IDEAS home Printed from https://ideas.repec.org/
MyIDEAS: Login to save this article or follow this journal

Wages and employment of French workers with African origin

  • Romain Aeberhardt
  • Denis Fougère
  • Julien Pouget
  • Roland Rathelot

    ()

Our study proposes an econometric decomposition of the wage gap and of the difference in employment probabilities between French workers whose both parents had French citizenship at birth and French workers whose at least one parent had the citizenship of an African country at birth. For that purpose, we use data coming from the Formation Qualification Professionnelle (FQP) survey conducted by INSEE (Paris) in 2003. Our study is the first to estimate both employment and wage differentials between “native” French workers and children of African migrants. We find that one half of the employment gap and one third of the wage gap is not explained by differences in observable covariates between the two groups. This result is obtained by using a new method yielding more precise results when the sample size of the potentially discriminated group is small.

(This abstract was borrowed from another version of this item.)

If you experience problems downloading a file, check if you have the proper application to view it first. In case of further problems read the IDEAS help page. Note that these files are not on the IDEAS site. Please be patient as the files may be large.

File URL: http://hdl.handle.net/10.1007/s00148-009-0266-3
Download Restriction: Access to full text is restricted to subscribers.

As the access to this document is restricted, you may want to look for a different version under "Related research" (further below) or search for a different version of it.

Article provided by Springer in its journal Journal of Population Economics.

Volume (Year): 23 (2010)
Issue (Month): 3 (June)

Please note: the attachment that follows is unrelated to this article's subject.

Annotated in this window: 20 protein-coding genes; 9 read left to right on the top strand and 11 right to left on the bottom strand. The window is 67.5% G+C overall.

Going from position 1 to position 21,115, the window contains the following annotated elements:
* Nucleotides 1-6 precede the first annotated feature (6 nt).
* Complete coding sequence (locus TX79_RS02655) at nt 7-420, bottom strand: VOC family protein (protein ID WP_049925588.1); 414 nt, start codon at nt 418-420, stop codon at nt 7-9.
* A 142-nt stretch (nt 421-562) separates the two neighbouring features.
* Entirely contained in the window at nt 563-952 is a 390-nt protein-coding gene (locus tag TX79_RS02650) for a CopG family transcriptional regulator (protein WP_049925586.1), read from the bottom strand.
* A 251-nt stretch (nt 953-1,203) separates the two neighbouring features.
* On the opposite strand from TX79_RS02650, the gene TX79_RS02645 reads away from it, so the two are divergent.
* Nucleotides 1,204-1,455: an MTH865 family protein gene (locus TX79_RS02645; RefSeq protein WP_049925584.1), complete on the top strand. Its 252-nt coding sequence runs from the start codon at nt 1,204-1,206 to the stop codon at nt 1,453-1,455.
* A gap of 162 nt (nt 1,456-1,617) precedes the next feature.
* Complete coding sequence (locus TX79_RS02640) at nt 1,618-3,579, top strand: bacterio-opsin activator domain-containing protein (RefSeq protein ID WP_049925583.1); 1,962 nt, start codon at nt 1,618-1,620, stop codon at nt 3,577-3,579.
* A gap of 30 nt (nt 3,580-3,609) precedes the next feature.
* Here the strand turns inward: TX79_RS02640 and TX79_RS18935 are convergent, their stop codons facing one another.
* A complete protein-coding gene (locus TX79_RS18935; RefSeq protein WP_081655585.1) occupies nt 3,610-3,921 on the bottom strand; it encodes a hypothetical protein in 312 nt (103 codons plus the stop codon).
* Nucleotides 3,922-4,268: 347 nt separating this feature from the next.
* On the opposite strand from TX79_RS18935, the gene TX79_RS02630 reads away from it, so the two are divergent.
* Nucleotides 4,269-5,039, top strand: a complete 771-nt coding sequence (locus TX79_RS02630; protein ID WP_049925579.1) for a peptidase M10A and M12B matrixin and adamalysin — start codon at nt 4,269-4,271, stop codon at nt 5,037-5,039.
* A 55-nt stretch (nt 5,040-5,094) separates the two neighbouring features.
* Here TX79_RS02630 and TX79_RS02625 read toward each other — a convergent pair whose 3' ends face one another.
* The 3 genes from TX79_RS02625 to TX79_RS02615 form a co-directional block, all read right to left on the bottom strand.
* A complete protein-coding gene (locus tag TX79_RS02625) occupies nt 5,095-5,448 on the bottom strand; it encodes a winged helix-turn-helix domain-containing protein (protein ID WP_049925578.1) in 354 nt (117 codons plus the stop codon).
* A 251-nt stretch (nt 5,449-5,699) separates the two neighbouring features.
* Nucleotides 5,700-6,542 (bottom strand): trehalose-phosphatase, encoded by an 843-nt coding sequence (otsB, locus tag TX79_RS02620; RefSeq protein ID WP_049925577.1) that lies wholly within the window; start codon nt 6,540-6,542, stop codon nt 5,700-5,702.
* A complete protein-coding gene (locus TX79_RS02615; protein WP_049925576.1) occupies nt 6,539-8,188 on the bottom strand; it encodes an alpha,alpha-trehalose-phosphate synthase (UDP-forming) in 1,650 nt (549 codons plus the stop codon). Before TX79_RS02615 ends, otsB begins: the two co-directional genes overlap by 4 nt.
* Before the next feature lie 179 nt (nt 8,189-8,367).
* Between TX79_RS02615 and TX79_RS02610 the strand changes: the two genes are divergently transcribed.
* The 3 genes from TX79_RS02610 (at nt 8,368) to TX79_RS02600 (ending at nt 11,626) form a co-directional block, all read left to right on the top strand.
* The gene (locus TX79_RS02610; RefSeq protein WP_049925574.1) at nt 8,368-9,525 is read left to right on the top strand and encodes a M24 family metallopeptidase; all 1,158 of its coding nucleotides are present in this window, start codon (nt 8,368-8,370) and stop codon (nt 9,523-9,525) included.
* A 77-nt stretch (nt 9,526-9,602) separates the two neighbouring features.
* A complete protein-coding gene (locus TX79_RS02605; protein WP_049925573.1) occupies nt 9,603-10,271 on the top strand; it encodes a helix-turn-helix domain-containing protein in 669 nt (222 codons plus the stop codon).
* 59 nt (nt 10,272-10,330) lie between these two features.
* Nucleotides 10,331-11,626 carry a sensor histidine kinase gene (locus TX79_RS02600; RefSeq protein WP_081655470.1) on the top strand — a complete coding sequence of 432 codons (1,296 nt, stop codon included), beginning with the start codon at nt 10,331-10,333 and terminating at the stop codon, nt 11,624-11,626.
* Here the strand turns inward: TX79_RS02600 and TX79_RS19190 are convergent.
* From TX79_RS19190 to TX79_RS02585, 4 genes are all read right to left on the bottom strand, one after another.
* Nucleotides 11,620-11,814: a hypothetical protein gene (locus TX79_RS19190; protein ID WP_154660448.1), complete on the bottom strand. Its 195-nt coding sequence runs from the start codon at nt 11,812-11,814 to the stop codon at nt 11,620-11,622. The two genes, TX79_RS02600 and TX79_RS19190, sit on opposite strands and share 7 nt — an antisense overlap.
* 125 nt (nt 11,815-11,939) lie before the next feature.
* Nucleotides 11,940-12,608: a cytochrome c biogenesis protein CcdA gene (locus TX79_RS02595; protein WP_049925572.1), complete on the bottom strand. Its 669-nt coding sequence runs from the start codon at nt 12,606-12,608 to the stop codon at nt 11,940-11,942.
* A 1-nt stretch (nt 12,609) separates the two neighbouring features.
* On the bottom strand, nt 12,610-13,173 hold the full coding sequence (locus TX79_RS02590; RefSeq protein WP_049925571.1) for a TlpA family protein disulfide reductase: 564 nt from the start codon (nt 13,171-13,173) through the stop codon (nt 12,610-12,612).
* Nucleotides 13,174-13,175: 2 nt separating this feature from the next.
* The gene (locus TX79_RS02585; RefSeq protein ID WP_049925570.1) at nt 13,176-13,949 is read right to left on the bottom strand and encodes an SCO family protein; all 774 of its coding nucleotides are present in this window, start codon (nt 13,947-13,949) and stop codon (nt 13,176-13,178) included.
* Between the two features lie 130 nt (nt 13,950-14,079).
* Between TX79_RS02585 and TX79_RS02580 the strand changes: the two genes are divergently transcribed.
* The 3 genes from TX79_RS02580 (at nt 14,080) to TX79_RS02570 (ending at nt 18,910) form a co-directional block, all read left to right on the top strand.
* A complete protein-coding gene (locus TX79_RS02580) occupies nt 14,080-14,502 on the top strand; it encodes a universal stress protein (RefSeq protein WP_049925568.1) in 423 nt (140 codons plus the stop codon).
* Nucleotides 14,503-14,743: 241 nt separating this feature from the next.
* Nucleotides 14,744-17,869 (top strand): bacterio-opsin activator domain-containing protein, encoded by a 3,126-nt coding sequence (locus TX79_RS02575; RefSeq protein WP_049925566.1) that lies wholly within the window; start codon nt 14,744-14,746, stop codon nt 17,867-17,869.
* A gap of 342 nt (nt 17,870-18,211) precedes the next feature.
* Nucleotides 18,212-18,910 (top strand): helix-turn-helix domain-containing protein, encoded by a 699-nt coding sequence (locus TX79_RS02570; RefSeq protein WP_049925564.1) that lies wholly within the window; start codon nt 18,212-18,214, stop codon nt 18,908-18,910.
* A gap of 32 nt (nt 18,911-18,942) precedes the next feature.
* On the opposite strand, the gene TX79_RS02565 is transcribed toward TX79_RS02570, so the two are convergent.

Pages: 881-905

as
in new window

Handle: RePEc:spr:jopoec:v:23:y:2010:i:3:p:881-905
Contact details of provider: Phone: +43-70-2468-8236
Fax: +43-70-2468-8238
Web page: http://link.springer.de/link/service/journals/00148/index.htm
Email:


More information through EDIRC

Order Information: Web: http://link.springer.de/orders.htm

References listed on IDEAS
Please report citation or reference errors to , or , if you are the registered author of the cited work, log in to your RePEc Author Service profile, click on "citations" and make appropriate adjustments.:

as in new window
  1. Fougère, Denis & Safi, Mirna, 2008. "Naturalization and Employment of Immigrants in France (1968-1999)," CEPR Discussion Papers 7092, C.E.P.R. Discussion Papers.
  2. repec:cai:poeine:pope_605_0645 is not listed on IDEAS
  3. Mroz, Thomas A, 1987. "The Sensitivity of an Empirical Model of Married Women's Hours of Work to Economic and Statistical Assumptions," Econometrica, Econometric Society, vol. 55(4), pages 765-99, July.
  4. Ronald Oaxaca, 1971. "Male-Female Wage Differentials in Urban Labor Markets," Working Papers 396, Princeton University, Department of Economics, Industrial Relations Section..
  5. Dean R. Hyslop, 1999. "State Dependence, Serial Correlation and Heterogeneity in Intertemporal Labor Force Participation of Married Women," Econometrica, Econometric Society, vol. 67(6), pages 1255-1294, November.